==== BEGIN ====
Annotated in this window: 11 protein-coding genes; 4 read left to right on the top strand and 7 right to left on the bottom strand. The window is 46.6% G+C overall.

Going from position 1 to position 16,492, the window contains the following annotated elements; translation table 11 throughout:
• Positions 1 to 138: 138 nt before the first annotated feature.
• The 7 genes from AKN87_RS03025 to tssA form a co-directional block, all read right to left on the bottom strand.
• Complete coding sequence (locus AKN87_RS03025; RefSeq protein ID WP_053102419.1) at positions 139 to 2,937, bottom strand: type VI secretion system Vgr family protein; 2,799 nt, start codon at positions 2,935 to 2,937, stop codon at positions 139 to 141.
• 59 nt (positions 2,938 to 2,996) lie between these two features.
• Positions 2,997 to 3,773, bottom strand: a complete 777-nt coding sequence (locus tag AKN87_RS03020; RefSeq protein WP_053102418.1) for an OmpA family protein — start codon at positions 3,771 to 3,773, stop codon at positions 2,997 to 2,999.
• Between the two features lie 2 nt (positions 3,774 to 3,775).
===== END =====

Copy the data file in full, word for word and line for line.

Annotated in this window: 11 protein-coding genes; 4 read left to right on the top strand and 7 right to left on the bottom strand. The window is 46.6% G+C overall.

Going from position 1 to position 16,492, the window contains the following annotated elements; translation table 11 throughout:
• Positions 1 to 138: 138 nt before the first annotated feature.
• The 7 genes from AKN87_RS03025 to tssA form a co-directional block, all read right to left on the bottom strand.
• Complete coding sequence (locus AKN87_RS03025; RefSeq protein ID WP_053102419.1) at positions 139 to 2,937, bottom strand: type VI secretion system Vgr family protein; 2,799 nt, start codon at positions 2,935 to 2,937, stop codon at positions 139 to 141.
• 59 nt (positions 2,938 to 2,996) lie between these two features.
• Positions 2,997 to 3,773, bottom strand: a complete 777-nt coding sequence (locus tag AKN87_RS03020; RefSeq protein WP_053102418.1) for an OmpA family protein — start codon at positions 3,771 to 3,773, stop codon at positions 2,997 to 2,999.
• Between the two features lie 2 nt (positions 3,774 to 3,775).